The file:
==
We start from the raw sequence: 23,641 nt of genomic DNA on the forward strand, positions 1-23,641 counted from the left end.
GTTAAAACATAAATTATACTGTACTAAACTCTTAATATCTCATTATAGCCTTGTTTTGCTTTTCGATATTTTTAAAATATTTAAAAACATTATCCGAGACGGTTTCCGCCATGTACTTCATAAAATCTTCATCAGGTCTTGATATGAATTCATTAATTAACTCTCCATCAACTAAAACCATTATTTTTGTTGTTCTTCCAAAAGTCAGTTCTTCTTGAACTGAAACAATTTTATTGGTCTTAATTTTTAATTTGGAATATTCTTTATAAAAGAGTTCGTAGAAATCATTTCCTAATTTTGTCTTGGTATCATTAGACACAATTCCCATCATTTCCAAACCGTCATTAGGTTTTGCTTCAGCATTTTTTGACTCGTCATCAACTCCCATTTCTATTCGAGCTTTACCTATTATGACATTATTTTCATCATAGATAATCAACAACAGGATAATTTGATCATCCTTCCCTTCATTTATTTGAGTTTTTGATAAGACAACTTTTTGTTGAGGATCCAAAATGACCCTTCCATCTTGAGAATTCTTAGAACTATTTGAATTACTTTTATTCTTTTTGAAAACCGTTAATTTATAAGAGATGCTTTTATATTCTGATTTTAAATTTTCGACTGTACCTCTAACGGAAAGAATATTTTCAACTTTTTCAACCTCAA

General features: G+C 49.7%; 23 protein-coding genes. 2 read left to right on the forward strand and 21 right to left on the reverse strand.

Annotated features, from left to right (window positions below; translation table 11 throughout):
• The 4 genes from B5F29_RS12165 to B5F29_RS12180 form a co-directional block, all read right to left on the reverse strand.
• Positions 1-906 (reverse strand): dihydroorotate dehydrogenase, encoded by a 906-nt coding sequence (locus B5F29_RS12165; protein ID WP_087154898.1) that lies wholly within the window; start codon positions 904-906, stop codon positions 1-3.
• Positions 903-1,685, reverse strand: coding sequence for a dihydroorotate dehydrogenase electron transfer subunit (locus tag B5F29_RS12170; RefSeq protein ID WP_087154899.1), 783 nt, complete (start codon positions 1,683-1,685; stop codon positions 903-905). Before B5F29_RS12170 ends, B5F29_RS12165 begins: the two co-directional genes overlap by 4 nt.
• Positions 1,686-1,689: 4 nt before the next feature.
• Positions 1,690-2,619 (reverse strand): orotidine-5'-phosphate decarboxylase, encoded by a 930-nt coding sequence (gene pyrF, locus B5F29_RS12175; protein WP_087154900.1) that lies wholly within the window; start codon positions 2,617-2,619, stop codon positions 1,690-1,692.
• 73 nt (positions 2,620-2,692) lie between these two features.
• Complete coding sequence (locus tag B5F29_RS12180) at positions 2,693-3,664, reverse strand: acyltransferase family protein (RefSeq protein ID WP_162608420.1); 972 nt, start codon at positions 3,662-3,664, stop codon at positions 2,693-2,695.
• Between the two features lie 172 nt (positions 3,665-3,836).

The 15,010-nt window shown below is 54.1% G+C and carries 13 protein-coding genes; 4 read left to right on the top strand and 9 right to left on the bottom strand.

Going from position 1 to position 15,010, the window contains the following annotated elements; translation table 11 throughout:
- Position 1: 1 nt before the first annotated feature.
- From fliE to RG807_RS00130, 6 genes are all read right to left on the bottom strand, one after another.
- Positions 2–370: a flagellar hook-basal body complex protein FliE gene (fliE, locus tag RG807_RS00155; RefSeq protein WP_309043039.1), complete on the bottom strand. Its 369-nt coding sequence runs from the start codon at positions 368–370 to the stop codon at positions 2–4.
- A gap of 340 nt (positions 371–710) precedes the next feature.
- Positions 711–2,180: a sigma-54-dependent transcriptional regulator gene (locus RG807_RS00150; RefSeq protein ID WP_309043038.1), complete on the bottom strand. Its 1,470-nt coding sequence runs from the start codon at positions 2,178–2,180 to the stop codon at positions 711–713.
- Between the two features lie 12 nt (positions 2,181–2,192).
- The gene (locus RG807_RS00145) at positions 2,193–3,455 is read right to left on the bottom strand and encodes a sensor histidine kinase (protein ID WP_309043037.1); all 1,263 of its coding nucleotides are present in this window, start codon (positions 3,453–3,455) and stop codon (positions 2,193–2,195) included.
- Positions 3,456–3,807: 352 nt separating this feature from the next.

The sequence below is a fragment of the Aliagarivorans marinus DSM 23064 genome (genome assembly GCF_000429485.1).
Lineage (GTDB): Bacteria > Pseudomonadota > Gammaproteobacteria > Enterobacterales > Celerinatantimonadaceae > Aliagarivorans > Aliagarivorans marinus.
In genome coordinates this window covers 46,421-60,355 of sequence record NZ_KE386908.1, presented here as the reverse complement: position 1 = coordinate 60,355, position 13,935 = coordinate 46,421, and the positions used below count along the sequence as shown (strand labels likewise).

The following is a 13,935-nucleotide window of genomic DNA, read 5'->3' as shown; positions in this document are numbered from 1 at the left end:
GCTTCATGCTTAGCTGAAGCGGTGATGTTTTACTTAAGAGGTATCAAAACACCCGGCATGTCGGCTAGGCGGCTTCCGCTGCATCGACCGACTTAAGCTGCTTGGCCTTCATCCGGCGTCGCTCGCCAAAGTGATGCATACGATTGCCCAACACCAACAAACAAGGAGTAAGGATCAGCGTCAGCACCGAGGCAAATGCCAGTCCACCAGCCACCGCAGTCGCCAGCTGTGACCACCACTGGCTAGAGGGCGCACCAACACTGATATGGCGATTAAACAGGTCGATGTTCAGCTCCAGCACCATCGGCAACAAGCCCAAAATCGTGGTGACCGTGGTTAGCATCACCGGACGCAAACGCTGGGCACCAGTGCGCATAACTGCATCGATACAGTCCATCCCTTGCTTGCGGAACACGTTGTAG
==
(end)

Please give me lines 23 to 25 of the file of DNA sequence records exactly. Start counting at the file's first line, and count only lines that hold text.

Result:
The sequence below is a fragment of the Aliagarivorans marinus DSM 23064 genome (genome assembly GCF_000429485.1).
Lineage (GTDB): Bacteria > Pseudomonadota > Gammaproteobacteria > Enterobacterales > Celerinatantimonadaceae > Aliagarivorans > Aliagarivorans marinus.
In genome coordinates this window covers 46,421-60,355 of sequence record NZ_KE386908.1, presented here as the reverse complement: position 1 = coordinate 60,355, position 13,935 = coordinate 46,421, and the positions used below count along the sequence as shown (strand labels likewise).